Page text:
2.3 Populating the DNS


   The administrative authority in charge of the service to be
   discovered using this method will populate the reverse path DNS tree
   associated to the address space it controls with the relevant
   records.


   For example, a site deploying isatap will put isatap NAPTR records
   for every single node of the site in the reverse path DNS tree in the
   form:


   9.1.6.10.in-addr.arpa. 0 IN NAPTR 10 10 "" isatap "" r21.example.com


   In another example, an ISP deploying a tunnel broker service will put
   TB NAPRT records for every single node in the reverse path DNS tree
   for all its customers in the form:


   9.1.6.1.in-addr.arpa. 0 IN NAPTR 10 10 "" TB "" tb.example.com


   The administrative entity in charge of the reverse path DNS tree can
   use several methods to populate the tree with NATPR records. It can
   use scripts to generate the zone, use wildcards or use some extension
   to the auto-generation methods present in most DNS servers.


   When wildcard are used, they are only working on the last level of
   delegation. That is, if there is a zone delegated under the zone
   where the wildcard is placed, that zone won't be covered by the
   wildcard. In practice, this means putting a wildcard in every
   terminating zone. This is not a problem in the reverse tree, as those
   zones usually already exist at the subnet boundaries for the PTR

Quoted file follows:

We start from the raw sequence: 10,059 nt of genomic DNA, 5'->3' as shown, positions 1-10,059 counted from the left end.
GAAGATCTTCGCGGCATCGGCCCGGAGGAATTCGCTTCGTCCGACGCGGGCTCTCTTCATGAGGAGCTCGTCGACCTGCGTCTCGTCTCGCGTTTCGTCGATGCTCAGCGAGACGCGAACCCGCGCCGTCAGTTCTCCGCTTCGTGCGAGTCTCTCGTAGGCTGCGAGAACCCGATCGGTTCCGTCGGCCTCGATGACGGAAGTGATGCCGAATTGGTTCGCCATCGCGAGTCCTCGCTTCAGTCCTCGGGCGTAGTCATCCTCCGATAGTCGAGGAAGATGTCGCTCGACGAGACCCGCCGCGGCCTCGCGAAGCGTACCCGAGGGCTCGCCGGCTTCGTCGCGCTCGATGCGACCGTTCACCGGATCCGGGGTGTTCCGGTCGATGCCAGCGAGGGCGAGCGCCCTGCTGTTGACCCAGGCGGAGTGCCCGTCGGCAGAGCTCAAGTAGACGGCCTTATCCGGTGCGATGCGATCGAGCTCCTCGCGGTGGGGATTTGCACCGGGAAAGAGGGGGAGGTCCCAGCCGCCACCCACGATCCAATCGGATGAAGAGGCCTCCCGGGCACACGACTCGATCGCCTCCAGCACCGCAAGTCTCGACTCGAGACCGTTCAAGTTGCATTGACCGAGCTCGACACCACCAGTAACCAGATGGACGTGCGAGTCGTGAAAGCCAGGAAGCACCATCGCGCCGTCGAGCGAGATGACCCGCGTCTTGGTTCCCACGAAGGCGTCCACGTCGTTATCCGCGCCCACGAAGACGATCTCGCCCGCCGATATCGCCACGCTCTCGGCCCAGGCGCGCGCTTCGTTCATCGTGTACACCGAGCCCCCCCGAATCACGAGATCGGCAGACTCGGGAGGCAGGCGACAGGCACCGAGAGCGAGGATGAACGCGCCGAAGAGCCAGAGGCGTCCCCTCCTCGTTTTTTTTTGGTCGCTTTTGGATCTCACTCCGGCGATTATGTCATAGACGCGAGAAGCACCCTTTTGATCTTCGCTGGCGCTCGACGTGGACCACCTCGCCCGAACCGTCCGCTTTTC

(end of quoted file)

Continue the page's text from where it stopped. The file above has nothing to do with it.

records and are most of the time populated via scripts.  Note that
   using wildcards does not prevent to populate more specific address
   with different NAPTR records, as long as they are on the same zone.


   When a very large number of NAPTR records have to be generated, an
   alternative to wildcards is to have the DNS server dynamically
   generate the corresponding records on demand according to predefined
   rules.


   The entire tree does not have to be populated. An ISP could, for
   example, only populate the records for tunnel brokers for the IP
   addresses of its customers who actually subscribed for the service.


   Note:


   When several services are to be discovered using this method, several
   NAPTR records would be created per node in the reverse path DNS tree
   representing an IP address, as many as the number of services to be
   discovered. It is actually possible to have several NAPRT records for
   the same service, the quering host would then decide which one(s) to
   use.



3. Discovering Services


   When a client node wants to discover a given service, it creates a
   corresponding NAPRT DNS query for its IP address and send it as a
   regular DNS query.  For example, the node 10.6.1.9 trying to discover
   its isatap router will send the following query:


      query(type=NAPTR, node=9.1.6.10.in-addr.arpa.)


   and then filter all the responses to retain those which service field
   is equal to "isatap". The fully qualified domain name (FQDN) of the
   isatap router to use will be contained in the replacement fields.
   Note: several NAPTR records could match, and then the node will end
   up with as many potential isatap routers to try. Mapping this FQDN to
   an IP address will required a supplementary DNS request for an A
   record for that FQDN.


   A similar algorithm can be used by clients willing to discover their
   ISP tunnel broker. The NAPTR query would be the same, but this time,